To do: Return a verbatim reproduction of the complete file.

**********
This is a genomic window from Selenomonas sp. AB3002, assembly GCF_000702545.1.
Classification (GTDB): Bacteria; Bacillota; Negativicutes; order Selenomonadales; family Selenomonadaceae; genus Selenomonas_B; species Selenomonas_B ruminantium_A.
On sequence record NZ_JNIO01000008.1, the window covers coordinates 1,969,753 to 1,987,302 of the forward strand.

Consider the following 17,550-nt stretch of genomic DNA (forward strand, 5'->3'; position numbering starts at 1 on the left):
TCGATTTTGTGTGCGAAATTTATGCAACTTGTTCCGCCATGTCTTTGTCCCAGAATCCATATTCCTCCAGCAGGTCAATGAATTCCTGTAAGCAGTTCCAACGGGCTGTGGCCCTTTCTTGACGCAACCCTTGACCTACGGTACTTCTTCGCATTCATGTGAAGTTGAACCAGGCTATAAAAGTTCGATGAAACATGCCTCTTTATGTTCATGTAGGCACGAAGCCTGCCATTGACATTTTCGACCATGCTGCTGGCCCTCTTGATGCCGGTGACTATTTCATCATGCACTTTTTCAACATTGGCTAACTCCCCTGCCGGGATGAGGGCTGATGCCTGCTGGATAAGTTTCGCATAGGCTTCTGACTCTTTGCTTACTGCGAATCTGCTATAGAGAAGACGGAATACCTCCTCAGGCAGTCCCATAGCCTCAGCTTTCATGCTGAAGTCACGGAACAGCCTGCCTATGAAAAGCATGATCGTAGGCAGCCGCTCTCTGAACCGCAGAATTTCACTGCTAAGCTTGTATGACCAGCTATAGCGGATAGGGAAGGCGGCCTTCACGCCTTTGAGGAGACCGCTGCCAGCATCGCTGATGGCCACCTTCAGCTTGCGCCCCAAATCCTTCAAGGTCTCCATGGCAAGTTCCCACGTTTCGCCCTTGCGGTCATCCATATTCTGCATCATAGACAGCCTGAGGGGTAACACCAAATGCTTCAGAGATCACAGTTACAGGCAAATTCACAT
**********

This is a genomic window from Selenomonas sp. AB3002, assembly GCF_000702545.1.
Classification (GTDB): Bacteria; Bacillota; Negativicutes; order Selenomonadales; family Selenomonadaceae; genus Selenomonas_B; species Selenomonas_B ruminantium_A.
On sequence record NZ_JNIO01000008.1, the window covers coordinates 1,969,753 to 1,987,302 of the forward strand.

Consider the following 17,550-nt stretch of genomic DNA (forward strand, 5'->3'; position numbering starts at 1 on the left):
TCGATTTTGTGTGCGAAATTTATGCAACTTGTTCCGCCATGTCTTTGTCCCAGAATCCATATTCCTCCAGCAGGTCAATGAATTCCTGTAAGCAGTTCCAACGGGCTGTGGCCCTTTCTTGACGCAACCCTTGACCTACGGTACTTCTTCGCATTCATGTGAAGTTGAACCAGGCTATAAAAGTTCGATGAAACATGCCTCTTTATGTTCATGTAGGCACGAAGCCTGCCATTGACATTTTCGACCATGCTGCTGGCCCTCTTGATGCCGGTGACTATTTCATCATGCACTTTTTCAACATTGGCTAACTCCCCTGCCGGGATGAGGGCTGATGCCTGCTGGATAAGTTTCGCATAGGCTTCTGACTCTTTGCTTACTGCGAATCTGCTATAGAGAAGACGGAATACCTCCTCAGGCAGTCCCATAGCCTCAGCTTTCATGCTGAAGTCACGGAACAGCCTGCCTATGAAAAGCATGATCGTAGGCAGCCGCTCTCTGAACCGCAGAATTTCACTGCTAAGCTTGTATGACCAGCTATAGCGGATAGGGAAGGCGGCCTTCACGCCTTTGAGGAGACCGCTGCCAGCATCGCTGATGGCCACCTTCAGCTTGCGCCCCAAATCCTTCAAGGTCTCCATGGCAAGTTCCCACGTTTCGCCCTTGCGGTCATCCATATTCTGCATCATAGACAGCCTGAGGGGTAACACCAAATGCTTCAGAGATCACAGTTACAGGCAAATTCACAT